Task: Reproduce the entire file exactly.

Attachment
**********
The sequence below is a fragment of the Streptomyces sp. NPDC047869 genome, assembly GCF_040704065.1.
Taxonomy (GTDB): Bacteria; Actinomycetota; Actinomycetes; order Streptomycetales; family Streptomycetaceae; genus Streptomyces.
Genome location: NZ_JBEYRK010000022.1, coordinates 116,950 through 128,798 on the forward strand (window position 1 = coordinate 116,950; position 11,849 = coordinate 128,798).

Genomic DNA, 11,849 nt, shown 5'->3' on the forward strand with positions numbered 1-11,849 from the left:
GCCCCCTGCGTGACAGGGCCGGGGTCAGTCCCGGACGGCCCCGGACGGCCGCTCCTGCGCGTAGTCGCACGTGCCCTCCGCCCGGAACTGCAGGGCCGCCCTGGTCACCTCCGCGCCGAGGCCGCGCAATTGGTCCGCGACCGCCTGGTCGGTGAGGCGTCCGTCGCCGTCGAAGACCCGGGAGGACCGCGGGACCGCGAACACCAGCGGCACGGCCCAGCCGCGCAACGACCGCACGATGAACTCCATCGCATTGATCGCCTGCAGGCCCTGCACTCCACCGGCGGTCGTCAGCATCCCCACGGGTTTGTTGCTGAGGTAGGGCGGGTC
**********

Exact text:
The sequence below is a fragment of the Streptomyces sp. NPDC047869 genome, assembly GCF_040704065.1.
Taxonomy (GTDB): Bacteria; Actinomycetota; Actinomycetes; order Streptomycetales; family Streptomycetaceae; genus Streptomyces.
Genome location: NZ_JBEYRK010000022.1, coordinates 116,950 through 128,798 on the forward strand (window position 1 = coordinate 116,950; position 11,849 = coordinate 128,798).

Genomic DNA, 11,849 nt, shown 5'->3' on the forward strand with positions numbered 1-11,849 from the left:
GCCCCCTGCGTGACAGGGCCGGGGTCAGTCCCGGACGGCCCCGGACGGCCGCTCCTGCGCGTAGTCGCACGTGCCCTCCGCCCGGAACTGCAGGGCCGCCCTGGTCACCTCCGCGCCGAGGCCGCGCAATTGGTCCGCGACCGCCTGGTCGGTGAGGCGTCCGTCGCCGTCGAAGACCCGGGAGGACCGCGGGACCGCGAACACCAGCGGCACGGCCCAGCCGCGCAACGACCGCACGATGAACTCCATCGCATTGATCGCCTGCAGGCCCTGCACTCCACCGGCGGTCGTCAGCATCCCCACGGGTTTGTTGCTGAGGTAGGGCGGGTC